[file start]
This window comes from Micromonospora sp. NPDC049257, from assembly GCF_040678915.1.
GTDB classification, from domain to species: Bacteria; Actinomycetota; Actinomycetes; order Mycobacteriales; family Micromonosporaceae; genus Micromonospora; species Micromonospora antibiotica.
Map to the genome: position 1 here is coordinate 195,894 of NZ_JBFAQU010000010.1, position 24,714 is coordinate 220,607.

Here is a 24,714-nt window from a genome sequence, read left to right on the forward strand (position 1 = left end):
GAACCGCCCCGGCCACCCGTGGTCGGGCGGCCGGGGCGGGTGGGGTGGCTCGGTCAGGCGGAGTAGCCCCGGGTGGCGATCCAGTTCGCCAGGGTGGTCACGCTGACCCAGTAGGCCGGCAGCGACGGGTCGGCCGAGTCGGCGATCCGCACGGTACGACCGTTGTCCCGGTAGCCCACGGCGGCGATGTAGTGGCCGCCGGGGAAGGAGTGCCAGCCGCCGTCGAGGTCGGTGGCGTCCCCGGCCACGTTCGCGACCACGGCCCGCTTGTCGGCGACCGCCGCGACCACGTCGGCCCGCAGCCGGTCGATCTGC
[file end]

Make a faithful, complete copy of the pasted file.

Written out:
This window comes from Micromonospora sp. NPDC049257, from assembly GCF_040678915.1.
GTDB classification, from domain to species: Bacteria; Actinomycetota; Actinomycetes; order Mycobacteriales; family Micromonosporaceae; genus Micromonospora; species Micromonospora antibiotica.
Map to the genome: position 1 here is coordinate 195,894 of NZ_JBFAQU010000010.1, position 24,714 is coordinate 220,607.

Here is a 24,714-nt window from a genome sequence, read left to right on the forward strand (position 1 = left end):
GAACCGCCCCGGCCACCCGTGGTCGGGCGGCCGGGGCGGGTGGGGTGGCTCGGTCAGGCGGAGTAGCCCCGGGTGGCGATCCAGTTCGCCAGGGTGGTCACGCTGACCCAGTAGGCCGGCAGCGACGGGTCGGCCGAGTCGGCGATCCGCACGGTACGACCGTTGTCCCGGTAGCCCACGGCGGCGATGTAGTGGCCGCCGGGGAAGGAGTGCCAGCCGCCGTCGAGGTCGGTGGCGTCCCCGGCCACGTTCGCGACCACGGCCCGCTTGTCGGCGACCGCCGCGACCACGTCGGCCCGCAGCCGGTCGATCTGC